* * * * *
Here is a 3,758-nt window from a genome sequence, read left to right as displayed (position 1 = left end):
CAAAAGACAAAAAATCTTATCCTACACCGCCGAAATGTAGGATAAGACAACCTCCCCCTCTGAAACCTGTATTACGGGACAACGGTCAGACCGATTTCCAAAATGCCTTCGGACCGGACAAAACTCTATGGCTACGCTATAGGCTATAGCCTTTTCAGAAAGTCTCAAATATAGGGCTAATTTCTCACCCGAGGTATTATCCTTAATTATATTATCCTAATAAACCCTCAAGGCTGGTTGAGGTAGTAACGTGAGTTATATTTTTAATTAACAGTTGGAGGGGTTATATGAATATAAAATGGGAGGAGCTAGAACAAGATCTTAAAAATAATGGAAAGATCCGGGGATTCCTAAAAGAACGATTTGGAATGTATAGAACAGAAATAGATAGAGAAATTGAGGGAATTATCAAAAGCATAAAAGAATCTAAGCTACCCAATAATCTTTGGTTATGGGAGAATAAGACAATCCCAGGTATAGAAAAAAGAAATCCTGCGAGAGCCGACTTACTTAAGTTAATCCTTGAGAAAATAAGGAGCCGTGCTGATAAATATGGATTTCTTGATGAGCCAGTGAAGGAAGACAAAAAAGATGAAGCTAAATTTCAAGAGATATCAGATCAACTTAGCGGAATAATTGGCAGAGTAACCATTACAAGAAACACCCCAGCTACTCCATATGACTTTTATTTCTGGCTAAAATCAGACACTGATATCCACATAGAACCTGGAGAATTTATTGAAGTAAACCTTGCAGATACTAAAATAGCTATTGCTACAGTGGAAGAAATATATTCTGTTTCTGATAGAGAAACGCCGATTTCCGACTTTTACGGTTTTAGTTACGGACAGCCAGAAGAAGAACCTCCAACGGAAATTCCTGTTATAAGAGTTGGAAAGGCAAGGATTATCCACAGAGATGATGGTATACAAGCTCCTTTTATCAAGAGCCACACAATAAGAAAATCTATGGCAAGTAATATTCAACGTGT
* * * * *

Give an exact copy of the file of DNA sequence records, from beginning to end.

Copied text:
Here is a 3,758-nt window from a genome sequence, read left to right as displayed (position 1 = left end):
CAAAAGACAAAAAATCTTATCCTACACCGCCGAAATGTAGGATAAGACAACCTCCCCCTCTGAAACCTGTATTACGGGACAACGGTCAGACCGATTTCCAAAATGCCTTCGGACCGGACAAAACTCTATGGCTACGCTATAGGCTATAGCCTTTTCAGAAAGTCTCAAATATAGGGCTAATTTCTCACCCGAGGTATTATCCTTAATTATATTATCCTAATAAACCCTCAAGGCTGGTTGAGGTAGTAACGTGAGTTATATTTTTAATTAACAGTTGGAGGGGTTATATGAATATAAAATGGGAGGAGCTAGAACAAGATCTTAAAAATAATGGAAAGATCCGGGGATTCCTAAAAGAACGATTTGGAATGTATAGAACAGAAATAGATAGAGAAATTGAGGGAATTATCAAAAGCATAAAAGAATCTAAGCTACCCAATAATCTTTGGTTATGGGAGAATAAGACAATCCCAGGTATAGAAAAAAGAAATCCTGCGAGAGCCGACTTACTTAAGTTAATCCTTGAGAAAATAAGGAGCCGTGCTGATAAATATGGATTTCTTGATGAGCCAGTGAAGGAAGACAAAAAAGATGAAGCTAAATTTCAAGAGATATCAGATCAACTTAGCGGAATAATTGGCAGAGTAACCATTACAAGAAACACCCCAGCTACTCCATATGACTTTTATTTCTGGCTAAAATCAGACACTGATATCCACATAGAACCTGGAGAATTTATTGAAGTAAACCTTGCAGATACTAAAATAGCTATTGCTACAGTGGAAGAAATATATTCTGTTTCTGATAGAGAAACGCCGATTTCCGACTTTTACGGTTTTAGTTACGGACAGCCAGAAGAAGAACCTCCAACGGAAATTCCTGTTATAAGAGTTGGAAAGGCAAGGATTATCCACAGAGATGATGGTATACAAGCTCCTTTTATCAAGAGCCACACAATAAGAAAATCTATGGCAAGTAATATTCAACGTGT